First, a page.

What this means to me is that the more we practice cultivating compassion and empathy, the more spontaneously we will be able to behave with compassion and empathy. We may be able not only to create less suffering, but to ease more suffering, through compassionate action. Our consciousness and even our physical brains seem to have the capacity to develop in this way.

Wonderful! (As Thay might say.)

P.S. I was interested in what kind of compassion meditation, exactly, the subjects engaged in. It may have been tonglen, but I'm not sure. However, I found a related study, from a different institute, which described the meditation in detail.

The compassion meditation program employed in this study was designed and taught by one of us (Lobsang Tenzin Negi).... Although secular in presentation, the compassion meditation program was derived from Tibetan Buddhist mind-training (Tibetan lojong) practices. These practices derive largely from writings ascribed to the Indian Buddhist masters Shantideva (8th Century) and Atisha (11th Century) (The Dalai Lama, 2001) .... Lojong-based compassion meditation has two primary elements: an initial phase in which various arguments are examined that challenge one’s common sense notion of other people as falling into the categories of ‘‘friend, enemy and stranger’’ and a second phase in which one practices developing spontaneous feelings of empathy and love for an ever expanding circle of people, beginning with the self and extending eventually to those with whom one has conflicts and/or dislikes.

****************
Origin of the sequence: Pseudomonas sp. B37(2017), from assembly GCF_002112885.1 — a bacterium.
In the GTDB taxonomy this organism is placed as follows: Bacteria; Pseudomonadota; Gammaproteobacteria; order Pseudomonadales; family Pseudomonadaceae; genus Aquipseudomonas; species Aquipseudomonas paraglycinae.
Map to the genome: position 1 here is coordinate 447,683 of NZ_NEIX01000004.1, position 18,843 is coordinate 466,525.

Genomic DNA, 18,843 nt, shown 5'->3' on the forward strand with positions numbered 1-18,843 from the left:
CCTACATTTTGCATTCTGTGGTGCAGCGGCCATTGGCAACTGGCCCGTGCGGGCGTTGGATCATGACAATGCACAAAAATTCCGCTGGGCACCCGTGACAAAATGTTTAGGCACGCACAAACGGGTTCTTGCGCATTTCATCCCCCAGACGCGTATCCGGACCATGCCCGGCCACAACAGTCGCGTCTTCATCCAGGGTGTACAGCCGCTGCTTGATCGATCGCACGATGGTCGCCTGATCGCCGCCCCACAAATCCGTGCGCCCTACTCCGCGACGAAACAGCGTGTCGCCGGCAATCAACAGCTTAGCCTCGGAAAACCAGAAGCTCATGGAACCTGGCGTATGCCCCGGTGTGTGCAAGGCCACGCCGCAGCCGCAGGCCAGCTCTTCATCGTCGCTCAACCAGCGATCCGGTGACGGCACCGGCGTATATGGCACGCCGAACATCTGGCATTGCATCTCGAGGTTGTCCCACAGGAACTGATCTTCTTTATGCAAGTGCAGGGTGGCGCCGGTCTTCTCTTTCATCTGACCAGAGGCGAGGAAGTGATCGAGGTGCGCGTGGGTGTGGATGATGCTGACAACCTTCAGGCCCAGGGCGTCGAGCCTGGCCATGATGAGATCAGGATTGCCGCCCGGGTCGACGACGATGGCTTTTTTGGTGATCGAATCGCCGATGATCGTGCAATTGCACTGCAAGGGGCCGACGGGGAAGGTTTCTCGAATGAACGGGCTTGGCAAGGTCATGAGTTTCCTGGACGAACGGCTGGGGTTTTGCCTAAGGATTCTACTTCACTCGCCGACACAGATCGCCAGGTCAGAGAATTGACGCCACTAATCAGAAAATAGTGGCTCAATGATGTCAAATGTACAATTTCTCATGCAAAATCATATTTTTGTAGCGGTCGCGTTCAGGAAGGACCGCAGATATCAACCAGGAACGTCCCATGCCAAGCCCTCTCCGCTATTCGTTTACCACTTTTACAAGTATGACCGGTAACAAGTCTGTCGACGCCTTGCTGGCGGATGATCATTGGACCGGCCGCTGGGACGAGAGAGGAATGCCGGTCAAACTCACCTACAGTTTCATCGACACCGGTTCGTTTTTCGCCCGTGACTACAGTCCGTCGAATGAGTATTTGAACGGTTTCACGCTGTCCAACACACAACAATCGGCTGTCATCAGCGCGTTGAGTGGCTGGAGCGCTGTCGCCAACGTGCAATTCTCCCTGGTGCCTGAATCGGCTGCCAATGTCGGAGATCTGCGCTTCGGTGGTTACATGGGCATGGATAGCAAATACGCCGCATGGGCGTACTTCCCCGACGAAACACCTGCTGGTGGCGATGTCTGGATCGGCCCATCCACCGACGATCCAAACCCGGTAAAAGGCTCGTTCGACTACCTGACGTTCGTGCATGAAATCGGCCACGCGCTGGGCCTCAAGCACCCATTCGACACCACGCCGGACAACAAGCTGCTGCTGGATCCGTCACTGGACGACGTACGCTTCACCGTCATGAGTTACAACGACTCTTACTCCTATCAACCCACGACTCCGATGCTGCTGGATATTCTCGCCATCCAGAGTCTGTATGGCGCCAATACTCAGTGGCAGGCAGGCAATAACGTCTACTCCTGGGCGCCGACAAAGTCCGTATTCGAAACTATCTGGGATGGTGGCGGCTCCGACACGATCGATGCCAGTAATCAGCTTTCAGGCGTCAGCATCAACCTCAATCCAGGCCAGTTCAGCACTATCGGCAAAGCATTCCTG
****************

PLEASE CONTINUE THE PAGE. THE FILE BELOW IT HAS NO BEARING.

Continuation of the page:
["Effect of compassion meditation on neuroendocrine, innate immune and behavioral responses to psychosocial stress," Emory University School of Medicine; Psychoneuroendocrinology (2008)]

Friday, January 8, 2010

Poetry Friday: Why I Am Not a Painter